Amini died on Sept. 16 in a hospital in Tehran after falling into a coma. Iranian officials have consistently denied beating Amini, and both the police and coroners from the Iranian Legal Medical Organization, which claims to be independent but is a branch of the national judicial system, said she died from a pre-existing heart condition and that there were no blows to her body. Amini’s family have confirmed she’s never had any heart issues, and her father told the British Broadcasting Corporation he saw bruises on Amini’s feet during her burial. 

 

After her death was declared, the world erupted in protests. In Tehran, heavy security was deployed to control the mass outside the hospital where Amini took her last breaths. Videos circulating online show police beating others with batons and firing their guns into the sky to control the crowds.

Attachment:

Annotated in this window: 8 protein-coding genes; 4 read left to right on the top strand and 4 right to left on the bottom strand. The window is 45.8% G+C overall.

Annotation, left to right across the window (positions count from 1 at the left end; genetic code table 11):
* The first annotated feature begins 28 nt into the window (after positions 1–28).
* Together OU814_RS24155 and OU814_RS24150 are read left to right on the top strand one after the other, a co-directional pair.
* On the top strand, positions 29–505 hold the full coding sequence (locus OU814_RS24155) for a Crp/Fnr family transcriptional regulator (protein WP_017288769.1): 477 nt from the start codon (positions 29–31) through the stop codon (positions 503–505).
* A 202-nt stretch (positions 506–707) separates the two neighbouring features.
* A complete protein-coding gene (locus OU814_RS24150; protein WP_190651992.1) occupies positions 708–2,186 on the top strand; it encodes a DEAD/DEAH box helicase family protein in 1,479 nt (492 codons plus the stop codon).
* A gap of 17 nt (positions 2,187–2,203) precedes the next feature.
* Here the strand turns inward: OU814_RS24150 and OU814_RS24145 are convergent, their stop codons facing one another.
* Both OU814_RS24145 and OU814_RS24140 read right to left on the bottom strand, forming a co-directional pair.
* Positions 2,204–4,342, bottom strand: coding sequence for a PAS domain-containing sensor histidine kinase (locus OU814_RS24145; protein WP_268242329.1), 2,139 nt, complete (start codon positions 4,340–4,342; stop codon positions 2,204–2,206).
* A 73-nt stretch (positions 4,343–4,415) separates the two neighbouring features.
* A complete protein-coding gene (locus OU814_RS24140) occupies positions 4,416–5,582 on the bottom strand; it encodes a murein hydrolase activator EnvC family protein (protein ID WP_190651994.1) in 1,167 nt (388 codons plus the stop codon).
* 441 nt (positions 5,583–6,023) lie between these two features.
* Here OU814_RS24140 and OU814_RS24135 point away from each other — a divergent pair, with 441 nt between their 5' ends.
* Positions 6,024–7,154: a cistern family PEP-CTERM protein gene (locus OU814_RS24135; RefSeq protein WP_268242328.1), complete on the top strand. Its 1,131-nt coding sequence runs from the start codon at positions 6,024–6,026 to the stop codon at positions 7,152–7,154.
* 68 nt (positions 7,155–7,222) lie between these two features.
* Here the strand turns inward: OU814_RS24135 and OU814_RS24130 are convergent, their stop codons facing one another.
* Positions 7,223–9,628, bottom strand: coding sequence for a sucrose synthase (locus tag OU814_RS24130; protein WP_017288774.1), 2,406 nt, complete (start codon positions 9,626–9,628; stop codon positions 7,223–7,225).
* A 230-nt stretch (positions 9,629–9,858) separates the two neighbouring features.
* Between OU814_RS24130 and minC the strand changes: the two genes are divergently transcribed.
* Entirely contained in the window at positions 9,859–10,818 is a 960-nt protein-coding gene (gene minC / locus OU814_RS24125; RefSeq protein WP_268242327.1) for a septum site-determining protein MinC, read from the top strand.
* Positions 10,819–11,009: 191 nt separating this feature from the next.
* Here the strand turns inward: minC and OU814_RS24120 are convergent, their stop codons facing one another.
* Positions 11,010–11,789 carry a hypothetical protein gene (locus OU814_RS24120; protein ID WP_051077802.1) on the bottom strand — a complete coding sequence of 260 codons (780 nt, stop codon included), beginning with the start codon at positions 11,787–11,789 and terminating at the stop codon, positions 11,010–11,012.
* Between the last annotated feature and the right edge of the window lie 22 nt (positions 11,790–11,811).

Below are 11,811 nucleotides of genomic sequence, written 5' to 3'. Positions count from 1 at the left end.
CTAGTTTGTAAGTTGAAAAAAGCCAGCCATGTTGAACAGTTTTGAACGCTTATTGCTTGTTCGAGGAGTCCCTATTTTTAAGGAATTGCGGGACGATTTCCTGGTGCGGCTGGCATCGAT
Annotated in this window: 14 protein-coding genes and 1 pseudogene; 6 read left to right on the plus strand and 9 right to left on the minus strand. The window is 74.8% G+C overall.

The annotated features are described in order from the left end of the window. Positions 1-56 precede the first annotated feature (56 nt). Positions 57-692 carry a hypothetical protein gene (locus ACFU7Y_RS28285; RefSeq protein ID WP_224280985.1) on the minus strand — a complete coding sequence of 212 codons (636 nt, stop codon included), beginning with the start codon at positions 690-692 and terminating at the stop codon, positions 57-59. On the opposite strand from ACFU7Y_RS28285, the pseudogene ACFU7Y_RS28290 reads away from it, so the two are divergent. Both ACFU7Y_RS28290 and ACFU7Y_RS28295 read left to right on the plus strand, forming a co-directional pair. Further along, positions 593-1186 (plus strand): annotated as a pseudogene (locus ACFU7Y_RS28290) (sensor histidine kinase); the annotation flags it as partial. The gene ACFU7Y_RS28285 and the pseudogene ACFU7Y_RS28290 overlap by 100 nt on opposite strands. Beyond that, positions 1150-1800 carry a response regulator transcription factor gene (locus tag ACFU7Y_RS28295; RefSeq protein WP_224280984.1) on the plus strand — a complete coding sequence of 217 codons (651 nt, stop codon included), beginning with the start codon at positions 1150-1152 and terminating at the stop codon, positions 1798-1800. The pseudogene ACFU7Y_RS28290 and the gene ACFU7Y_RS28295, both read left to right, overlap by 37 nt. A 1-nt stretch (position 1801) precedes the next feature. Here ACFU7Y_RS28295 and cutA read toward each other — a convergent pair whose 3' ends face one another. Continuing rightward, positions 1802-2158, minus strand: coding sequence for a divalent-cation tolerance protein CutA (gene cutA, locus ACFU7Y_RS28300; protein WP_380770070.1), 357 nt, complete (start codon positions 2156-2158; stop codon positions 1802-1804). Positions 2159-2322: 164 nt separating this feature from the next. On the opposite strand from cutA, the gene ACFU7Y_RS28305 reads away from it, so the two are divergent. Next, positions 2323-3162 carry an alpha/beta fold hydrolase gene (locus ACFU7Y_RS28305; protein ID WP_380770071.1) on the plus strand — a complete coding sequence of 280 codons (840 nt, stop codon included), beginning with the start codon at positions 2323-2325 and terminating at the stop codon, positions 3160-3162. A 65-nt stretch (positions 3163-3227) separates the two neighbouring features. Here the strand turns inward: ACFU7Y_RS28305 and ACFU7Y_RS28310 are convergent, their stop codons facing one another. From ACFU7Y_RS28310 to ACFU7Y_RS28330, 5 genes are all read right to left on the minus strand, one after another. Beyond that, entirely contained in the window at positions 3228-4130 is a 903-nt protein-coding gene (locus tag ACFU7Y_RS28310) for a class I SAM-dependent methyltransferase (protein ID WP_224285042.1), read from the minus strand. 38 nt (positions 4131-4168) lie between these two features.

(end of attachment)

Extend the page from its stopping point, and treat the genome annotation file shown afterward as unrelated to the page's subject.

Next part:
Amini’s family has shared a glimpse of their grief with the world, her mother stating, “I am her mother and I am dying from grief,” in an interview with an Iranian news outlet, even after being ordered to not speak out by security forces. Her father also shared with the BBC that he had asked for officials “to show me the body-cameras of the security officers, they told me the cameras were out of battery.” Amini’s father was also not allowed to see his daughter until her burial.  

Photo by Craig Melville on Unsplash In Sherman Oaks, CA